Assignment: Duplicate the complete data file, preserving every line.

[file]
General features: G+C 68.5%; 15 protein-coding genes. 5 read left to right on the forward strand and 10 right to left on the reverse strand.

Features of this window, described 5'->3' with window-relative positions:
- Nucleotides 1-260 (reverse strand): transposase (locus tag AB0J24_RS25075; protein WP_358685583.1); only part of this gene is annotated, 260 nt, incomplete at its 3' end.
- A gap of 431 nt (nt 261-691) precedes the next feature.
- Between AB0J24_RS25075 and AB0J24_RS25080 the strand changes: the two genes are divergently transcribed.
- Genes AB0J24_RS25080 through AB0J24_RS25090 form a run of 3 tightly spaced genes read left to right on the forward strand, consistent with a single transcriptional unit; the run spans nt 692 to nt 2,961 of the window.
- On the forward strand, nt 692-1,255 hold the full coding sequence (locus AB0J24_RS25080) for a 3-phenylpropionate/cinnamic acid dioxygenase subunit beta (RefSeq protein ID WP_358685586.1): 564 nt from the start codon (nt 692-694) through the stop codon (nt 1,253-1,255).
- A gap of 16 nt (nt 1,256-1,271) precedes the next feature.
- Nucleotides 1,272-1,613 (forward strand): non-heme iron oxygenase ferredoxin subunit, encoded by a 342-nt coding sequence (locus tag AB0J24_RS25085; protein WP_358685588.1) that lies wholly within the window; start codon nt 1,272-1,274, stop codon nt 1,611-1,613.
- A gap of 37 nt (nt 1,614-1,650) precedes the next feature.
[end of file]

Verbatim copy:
General features: G+C 68.5%; 15 protein-coding genes. 5 read left to right on the forward strand and 10 right to left on the reverse strand.

Features of this window, described 5'->3' with window-relative positions:
- Nucleotides 1-260 (reverse strand): transposase (locus tag AB0J24_RS25075; protein WP_358685583.1); only part of this gene is annotated, 260 nt, incomplete at its 3' end.
- A gap of 431 nt (nt 261-691) precedes the next feature.
- Between AB0J24_RS25075 and AB0J24_RS25080 the strand changes: the two genes are divergently transcribed.
- Genes AB0J24_RS25080 through AB0J24_RS25090 form a run of 3 tightly spaced genes read left to right on the forward strand, consistent with a single transcriptional unit; the run spans nt 692 to nt 2,961 of the window.
- On the forward strand, nt 692-1,255 hold the full coding sequence (locus AB0J24_RS25080) for a 3-phenylpropionate/cinnamic acid dioxygenase subunit beta (RefSeq protein ID WP_358685586.1): 564 nt from the start codon (nt 692-694) through the stop codon (nt 1,253-1,255).
- A gap of 16 nt (nt 1,256-1,271) precedes the next feature.
- Nucleotides 1,272-1,613 (forward strand): non-heme iron oxygenase ferredoxin subunit, encoded by a 342-nt coding sequence (locus tag AB0J24_RS25085; protein WP_358685588.1) that lies wholly within the window; start codon nt 1,272-1,274, stop codon nt 1,611-1,613.
- A gap of 37 nt (nt 1,614-1,650) precedes the next feature.